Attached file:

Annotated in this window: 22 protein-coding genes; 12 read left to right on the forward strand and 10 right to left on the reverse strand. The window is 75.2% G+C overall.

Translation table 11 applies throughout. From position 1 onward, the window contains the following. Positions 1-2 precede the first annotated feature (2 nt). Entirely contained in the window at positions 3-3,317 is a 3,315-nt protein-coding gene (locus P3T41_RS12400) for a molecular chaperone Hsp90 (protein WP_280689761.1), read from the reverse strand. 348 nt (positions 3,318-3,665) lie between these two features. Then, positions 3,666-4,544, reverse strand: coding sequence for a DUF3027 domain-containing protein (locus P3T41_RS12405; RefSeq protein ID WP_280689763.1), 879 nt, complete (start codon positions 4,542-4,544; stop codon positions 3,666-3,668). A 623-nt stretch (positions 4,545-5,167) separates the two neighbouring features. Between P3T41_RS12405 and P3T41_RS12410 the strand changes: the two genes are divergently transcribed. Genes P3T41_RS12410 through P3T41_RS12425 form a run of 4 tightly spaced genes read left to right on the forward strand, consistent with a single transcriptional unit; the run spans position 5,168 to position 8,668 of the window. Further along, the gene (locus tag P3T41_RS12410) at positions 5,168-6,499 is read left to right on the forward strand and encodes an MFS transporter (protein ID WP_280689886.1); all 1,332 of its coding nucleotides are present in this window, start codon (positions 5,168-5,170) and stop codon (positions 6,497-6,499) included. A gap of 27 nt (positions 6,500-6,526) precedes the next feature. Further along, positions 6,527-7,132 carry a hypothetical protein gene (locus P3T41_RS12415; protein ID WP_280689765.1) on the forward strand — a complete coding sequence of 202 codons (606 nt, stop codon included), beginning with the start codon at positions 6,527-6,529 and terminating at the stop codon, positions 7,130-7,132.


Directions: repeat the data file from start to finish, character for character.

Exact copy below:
Annotated in this window: 22 protein-coding genes; 12 read left to right on the forward strand and 10 right to left on the reverse strand. The window is 75.2% G+C overall.

Translation table 11 applies throughout. From position 1 onward, the window contains the following. Positions 1-2 precede the first annotated feature (2 nt). Entirely contained in the window at positions 3-3,317 is a 3,315-nt protein-coding gene (locus P3T41_RS12400) for a molecular chaperone Hsp90 (protein WP_280689761.1), read from the reverse strand. 348 nt (positions 3,318-3,665) lie between these two features. Then, positions 3,666-4,544, reverse strand: coding sequence for a DUF3027 domain-containing protein (locus P3T41_RS12405; RefSeq protein ID WP_280689763.1), 879 nt, complete (start codon positions 4,542-4,544; stop codon positions 3,666-3,668). A 623-nt stretch (positions 4,545-5,167) separates the two neighbouring features. Between P3T41_RS12405 and P3T41_RS12410 the strand changes: the two genes are divergently transcribed. Genes P3T41_RS12410 through P3T41_RS12425 form a run of 4 tightly spaced genes read left to right on the forward strand, consistent with a single transcriptional unit; the run spans position 5,168 to position 8,668 of the window. Further along, the gene (locus tag P3T41_RS12410) at positions 5,168-6,499 is read left to right on the forward strand and encodes an MFS transporter (protein ID WP_280689886.1); all 1,332 of its coding nucleotides are present in this window, start codon (positions 5,168-5,170) and stop codon (positions 6,497-6,499) included. A gap of 27 nt (positions 6,500-6,526) precedes the next feature. Further along, positions 6,527-7,132 carry a hypothetical protein gene (locus P3T41_RS12415; protein ID WP_280689765.1) on the forward strand — a complete coding sequence of 202 codons (606 nt, stop codon included), beginning with the start codon at positions 6,527-6,529 and terminating at the stop codon, positions 7,130-7,132.